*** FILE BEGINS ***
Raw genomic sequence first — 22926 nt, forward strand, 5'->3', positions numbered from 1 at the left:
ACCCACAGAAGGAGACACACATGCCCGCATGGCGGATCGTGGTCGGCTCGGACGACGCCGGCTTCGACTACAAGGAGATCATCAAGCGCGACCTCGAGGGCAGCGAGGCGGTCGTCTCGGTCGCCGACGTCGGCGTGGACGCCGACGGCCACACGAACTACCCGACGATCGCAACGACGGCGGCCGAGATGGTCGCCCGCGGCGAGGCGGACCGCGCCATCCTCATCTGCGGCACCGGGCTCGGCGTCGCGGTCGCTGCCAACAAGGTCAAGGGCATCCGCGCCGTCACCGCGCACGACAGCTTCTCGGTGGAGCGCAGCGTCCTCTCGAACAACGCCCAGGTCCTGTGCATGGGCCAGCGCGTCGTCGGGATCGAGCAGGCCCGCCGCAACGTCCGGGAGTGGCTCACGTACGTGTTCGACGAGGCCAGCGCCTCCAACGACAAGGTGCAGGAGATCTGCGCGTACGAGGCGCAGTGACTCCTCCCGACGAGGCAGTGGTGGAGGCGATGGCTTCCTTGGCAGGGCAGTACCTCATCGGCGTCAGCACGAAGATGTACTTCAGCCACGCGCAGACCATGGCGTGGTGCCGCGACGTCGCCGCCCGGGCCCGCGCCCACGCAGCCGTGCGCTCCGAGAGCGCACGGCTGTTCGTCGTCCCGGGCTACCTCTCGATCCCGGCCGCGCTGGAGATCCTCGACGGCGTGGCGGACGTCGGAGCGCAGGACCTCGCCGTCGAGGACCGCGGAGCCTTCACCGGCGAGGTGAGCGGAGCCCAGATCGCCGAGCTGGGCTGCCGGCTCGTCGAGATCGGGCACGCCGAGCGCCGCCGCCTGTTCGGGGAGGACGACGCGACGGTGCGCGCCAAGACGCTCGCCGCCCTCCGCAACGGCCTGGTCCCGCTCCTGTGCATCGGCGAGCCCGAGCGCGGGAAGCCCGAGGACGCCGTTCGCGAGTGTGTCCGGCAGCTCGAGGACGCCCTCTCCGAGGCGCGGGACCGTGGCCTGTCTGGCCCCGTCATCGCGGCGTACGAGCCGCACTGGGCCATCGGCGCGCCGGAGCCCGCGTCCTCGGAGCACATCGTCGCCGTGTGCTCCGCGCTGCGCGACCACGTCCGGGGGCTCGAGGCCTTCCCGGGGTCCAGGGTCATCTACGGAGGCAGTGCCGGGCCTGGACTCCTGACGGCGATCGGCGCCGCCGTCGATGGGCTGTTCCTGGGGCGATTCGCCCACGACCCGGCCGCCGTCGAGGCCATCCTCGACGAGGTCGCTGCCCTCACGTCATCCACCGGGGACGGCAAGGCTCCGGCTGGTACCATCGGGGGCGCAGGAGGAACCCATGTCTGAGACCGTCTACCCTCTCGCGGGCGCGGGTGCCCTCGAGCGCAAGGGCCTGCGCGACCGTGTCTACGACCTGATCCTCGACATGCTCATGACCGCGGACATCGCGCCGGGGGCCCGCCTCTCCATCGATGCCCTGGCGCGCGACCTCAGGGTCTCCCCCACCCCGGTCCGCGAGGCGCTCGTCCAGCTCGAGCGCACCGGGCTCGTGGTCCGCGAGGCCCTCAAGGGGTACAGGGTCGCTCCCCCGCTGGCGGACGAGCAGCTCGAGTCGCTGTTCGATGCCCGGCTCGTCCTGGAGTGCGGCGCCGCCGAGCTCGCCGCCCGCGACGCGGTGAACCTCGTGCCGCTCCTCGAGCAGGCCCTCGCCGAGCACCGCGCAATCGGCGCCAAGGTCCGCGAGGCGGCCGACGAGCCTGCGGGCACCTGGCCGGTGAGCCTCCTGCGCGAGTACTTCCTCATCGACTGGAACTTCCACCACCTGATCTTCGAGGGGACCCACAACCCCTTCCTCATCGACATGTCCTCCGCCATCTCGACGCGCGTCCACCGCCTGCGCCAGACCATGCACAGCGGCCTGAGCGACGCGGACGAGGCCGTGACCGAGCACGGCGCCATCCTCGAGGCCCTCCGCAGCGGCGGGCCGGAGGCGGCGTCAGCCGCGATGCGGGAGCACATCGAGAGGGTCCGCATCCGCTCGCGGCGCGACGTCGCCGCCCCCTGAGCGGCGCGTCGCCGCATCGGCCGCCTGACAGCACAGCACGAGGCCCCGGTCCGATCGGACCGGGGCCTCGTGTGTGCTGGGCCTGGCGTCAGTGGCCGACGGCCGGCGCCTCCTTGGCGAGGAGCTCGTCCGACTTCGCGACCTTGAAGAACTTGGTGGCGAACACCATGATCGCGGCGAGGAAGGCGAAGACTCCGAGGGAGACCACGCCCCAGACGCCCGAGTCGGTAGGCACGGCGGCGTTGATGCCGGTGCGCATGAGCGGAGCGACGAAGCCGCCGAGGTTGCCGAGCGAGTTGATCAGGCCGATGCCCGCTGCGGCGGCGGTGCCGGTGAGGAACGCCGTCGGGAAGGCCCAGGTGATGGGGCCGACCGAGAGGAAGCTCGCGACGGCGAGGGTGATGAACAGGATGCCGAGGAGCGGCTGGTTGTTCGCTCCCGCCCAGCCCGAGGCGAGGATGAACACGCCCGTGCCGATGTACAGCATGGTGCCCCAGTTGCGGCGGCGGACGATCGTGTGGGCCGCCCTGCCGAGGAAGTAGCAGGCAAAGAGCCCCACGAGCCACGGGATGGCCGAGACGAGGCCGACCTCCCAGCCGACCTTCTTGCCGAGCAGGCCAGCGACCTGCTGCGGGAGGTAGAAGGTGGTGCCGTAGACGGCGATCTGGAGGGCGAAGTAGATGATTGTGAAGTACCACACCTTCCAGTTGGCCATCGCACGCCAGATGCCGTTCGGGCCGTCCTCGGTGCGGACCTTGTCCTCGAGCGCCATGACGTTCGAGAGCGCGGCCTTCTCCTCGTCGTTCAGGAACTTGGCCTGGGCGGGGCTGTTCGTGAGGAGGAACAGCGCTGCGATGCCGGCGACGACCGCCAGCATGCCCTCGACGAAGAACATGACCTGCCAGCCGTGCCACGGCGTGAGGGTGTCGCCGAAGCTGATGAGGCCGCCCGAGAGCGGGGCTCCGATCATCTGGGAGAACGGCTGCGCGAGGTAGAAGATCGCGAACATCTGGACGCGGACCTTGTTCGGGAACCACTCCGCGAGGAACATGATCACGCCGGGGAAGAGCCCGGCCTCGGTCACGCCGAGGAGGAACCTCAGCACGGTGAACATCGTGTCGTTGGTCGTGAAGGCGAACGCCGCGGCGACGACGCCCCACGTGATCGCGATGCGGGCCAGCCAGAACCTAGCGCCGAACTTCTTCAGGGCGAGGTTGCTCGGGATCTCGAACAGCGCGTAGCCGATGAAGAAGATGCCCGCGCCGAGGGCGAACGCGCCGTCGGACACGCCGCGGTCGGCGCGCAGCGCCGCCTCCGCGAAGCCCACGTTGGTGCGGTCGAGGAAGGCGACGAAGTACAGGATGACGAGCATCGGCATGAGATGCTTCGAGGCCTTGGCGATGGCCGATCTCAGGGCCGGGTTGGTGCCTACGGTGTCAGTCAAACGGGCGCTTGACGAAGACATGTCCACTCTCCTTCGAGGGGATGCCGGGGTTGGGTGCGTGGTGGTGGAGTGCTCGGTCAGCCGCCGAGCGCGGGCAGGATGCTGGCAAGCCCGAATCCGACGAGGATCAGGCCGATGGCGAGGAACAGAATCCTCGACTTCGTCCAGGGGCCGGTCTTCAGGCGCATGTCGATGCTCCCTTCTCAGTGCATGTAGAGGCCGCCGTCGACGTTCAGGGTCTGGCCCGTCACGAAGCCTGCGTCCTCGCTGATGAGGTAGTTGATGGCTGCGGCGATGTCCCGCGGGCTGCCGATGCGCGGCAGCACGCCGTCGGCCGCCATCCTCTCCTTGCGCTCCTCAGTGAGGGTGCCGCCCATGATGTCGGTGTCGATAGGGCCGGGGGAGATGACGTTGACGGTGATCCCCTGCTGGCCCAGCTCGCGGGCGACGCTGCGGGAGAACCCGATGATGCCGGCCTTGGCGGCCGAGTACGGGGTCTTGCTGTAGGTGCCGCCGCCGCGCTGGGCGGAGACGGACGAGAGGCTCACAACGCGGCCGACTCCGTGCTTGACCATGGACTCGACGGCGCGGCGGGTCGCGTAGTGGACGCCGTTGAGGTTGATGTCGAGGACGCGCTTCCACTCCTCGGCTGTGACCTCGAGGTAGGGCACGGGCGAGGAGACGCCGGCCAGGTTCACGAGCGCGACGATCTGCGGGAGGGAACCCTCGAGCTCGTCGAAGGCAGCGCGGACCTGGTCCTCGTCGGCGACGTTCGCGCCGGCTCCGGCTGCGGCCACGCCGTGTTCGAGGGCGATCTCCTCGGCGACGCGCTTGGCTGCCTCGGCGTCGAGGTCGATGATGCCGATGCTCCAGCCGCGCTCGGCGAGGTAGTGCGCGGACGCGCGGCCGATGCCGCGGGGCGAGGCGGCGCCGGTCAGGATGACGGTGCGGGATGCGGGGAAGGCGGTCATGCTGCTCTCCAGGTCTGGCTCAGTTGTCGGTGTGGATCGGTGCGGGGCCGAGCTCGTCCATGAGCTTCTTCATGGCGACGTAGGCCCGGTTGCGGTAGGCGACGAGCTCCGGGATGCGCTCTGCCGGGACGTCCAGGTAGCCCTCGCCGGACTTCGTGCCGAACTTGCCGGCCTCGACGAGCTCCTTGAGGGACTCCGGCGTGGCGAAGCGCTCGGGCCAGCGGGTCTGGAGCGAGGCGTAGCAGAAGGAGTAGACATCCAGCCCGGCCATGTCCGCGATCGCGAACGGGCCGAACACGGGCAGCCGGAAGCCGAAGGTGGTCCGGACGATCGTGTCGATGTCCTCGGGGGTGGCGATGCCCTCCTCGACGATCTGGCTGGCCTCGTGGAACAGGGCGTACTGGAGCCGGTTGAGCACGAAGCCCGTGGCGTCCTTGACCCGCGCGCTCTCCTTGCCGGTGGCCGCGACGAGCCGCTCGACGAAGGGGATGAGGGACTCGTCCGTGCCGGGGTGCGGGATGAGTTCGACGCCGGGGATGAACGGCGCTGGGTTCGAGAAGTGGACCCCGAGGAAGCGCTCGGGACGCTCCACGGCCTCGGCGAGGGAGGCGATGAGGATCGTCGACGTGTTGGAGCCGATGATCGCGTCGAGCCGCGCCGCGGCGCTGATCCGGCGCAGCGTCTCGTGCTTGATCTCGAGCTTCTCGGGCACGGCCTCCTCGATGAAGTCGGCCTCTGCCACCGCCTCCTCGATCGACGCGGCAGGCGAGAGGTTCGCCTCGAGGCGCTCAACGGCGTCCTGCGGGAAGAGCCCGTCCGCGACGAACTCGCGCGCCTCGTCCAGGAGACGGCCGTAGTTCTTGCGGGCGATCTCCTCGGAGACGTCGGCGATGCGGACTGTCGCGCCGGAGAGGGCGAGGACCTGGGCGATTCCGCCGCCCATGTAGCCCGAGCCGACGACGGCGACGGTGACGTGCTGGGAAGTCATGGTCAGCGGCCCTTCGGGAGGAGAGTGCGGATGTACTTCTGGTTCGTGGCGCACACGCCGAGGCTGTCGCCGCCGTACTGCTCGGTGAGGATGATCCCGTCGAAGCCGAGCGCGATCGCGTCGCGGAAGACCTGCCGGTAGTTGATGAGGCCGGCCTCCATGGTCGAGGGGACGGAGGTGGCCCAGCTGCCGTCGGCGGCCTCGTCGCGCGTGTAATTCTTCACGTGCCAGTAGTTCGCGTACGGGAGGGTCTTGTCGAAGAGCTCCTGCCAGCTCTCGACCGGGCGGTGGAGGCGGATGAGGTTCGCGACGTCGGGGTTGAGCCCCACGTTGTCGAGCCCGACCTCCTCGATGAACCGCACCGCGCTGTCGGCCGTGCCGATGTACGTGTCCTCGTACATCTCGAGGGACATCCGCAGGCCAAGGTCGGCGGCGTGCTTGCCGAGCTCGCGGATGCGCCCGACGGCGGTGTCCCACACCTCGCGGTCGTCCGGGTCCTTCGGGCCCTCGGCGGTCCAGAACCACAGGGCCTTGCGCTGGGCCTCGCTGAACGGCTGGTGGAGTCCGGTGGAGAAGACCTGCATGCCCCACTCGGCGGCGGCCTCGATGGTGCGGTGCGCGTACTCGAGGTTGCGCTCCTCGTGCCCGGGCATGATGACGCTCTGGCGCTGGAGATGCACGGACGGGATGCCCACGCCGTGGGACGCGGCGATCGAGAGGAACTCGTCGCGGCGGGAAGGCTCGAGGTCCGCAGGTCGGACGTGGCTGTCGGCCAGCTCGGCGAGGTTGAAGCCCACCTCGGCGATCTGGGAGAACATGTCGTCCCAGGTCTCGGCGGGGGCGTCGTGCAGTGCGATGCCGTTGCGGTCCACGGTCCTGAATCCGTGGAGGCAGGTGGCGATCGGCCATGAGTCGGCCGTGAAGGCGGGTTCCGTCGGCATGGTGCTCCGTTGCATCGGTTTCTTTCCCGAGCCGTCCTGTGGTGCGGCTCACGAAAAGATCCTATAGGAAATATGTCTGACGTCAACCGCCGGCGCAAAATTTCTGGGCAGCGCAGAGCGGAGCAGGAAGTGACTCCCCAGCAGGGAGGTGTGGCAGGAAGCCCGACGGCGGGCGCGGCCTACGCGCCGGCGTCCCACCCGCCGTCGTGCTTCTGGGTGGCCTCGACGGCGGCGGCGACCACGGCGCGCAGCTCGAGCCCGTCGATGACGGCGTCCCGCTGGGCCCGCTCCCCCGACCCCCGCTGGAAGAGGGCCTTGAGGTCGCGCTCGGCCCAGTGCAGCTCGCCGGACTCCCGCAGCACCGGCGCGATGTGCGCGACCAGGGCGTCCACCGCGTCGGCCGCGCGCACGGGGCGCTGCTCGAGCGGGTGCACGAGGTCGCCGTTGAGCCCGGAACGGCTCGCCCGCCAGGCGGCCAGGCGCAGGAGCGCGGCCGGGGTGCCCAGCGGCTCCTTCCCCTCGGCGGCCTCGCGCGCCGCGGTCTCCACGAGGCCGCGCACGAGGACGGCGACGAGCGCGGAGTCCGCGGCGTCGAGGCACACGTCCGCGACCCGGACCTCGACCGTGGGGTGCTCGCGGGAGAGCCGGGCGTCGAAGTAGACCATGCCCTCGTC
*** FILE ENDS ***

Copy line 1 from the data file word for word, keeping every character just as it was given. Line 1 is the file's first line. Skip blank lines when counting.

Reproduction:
Raw genomic sequence first — 22926 nt, forward strand, 5'->3', positions numbered from 1 at the left: